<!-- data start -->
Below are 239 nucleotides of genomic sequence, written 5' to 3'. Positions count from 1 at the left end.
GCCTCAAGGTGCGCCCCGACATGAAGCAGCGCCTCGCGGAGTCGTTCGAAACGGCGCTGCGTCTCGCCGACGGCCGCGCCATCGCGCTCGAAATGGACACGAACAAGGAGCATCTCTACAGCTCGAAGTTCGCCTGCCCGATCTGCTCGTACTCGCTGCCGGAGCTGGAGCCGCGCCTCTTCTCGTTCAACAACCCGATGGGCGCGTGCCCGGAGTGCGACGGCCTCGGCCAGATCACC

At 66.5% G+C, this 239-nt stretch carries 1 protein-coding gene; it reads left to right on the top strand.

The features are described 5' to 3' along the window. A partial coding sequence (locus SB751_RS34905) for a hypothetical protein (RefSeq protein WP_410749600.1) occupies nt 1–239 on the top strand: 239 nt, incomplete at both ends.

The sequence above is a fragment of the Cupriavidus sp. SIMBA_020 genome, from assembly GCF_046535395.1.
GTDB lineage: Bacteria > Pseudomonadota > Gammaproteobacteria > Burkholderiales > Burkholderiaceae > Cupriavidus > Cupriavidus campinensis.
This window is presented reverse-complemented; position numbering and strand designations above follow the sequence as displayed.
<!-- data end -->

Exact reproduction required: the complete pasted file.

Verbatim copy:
Below are 239 nucleotides of genomic sequence, written 5' to 3'. Positions count from 1 at the left end.
GCCTCAAGGTGCGCCCCGACATGAAGCAGCGCCTCGCGGAGTCGTTCGAAACGGCGCTGCGTCTCGCCGACGGCCGCGCCATCGCGCTCGAAATGGACACGAACAAGGAGCATCTCTACAGCTCGAAGTTCGCCTGCCCGATCTGCTCGTACTCGCTGCCGGAGCTGGAGCCGCGCCTCTTCTCGTTCAACAACCCGATGGGCGCGTGCCCGGAGTGCGACGGCCTCGGCCAGATCACC

At 66.5% G+C, this 239-nt stretch carries 1 protein-coding gene; it reads left to right on the top strand.

The features are described 5' to 3' along the window. A partial coding sequence (locus SB751_RS34905) for a hypothetical protein (RefSeq protein WP_410749600.1) occupies nt 1–239 on the top strand: 239 nt, incomplete at both ends.

The sequence above is a fragment of the Cupriavidus sp. SIMBA_020 genome, from assembly GCF_046535395.1.
GTDB lineage: Bacteria > Pseudomonadota > Gammaproteobacteria > Burkholderiales > Burkholderiaceae > Cupriavidus > Cupriavidus campinensis.
This window is presented reverse-complemented; position numbering and strand designations above follow the sequence as displayed.